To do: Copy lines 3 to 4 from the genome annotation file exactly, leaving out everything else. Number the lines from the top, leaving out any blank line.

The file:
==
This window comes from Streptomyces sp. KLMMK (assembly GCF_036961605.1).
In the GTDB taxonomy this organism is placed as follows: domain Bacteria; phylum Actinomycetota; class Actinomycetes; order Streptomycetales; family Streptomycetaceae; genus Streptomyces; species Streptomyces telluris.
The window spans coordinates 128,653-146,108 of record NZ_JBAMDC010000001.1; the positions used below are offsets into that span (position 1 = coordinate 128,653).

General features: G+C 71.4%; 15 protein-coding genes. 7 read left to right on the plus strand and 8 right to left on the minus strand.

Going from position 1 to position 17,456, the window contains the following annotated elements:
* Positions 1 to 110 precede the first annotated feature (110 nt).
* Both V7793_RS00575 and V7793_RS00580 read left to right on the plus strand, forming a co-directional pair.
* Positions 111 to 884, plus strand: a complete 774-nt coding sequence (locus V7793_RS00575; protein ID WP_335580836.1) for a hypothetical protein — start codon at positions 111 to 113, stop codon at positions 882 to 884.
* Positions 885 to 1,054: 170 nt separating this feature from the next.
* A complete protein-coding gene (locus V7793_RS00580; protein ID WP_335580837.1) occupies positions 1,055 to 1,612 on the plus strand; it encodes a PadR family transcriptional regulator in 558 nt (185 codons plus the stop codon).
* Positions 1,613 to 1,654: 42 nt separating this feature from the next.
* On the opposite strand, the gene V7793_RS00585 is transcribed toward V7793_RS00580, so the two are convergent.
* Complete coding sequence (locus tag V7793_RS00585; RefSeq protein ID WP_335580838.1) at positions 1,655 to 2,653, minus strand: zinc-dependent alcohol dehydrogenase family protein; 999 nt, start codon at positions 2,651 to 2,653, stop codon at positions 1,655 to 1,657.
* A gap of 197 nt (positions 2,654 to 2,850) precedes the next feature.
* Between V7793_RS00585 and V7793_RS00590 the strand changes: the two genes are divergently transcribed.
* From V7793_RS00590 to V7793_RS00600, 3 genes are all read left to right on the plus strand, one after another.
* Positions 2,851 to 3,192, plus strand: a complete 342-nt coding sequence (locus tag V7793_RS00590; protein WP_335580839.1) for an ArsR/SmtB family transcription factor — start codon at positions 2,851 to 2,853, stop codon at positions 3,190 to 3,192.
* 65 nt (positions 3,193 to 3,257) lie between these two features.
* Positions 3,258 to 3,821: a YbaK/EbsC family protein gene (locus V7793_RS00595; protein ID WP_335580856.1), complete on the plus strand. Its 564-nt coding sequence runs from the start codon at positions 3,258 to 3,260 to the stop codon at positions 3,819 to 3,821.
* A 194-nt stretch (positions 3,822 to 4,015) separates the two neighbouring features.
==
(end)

The window spans coordinates 128,653-146,108 of record NZ_JBAMDC010000001.1; the positions used below are offsets into that span (position 1 = coordinate 128,653).

General features: G+C 71.4%; 15 protein-coding genes. 7 read left to right on the plus strand and 8 right to left on the minus strand.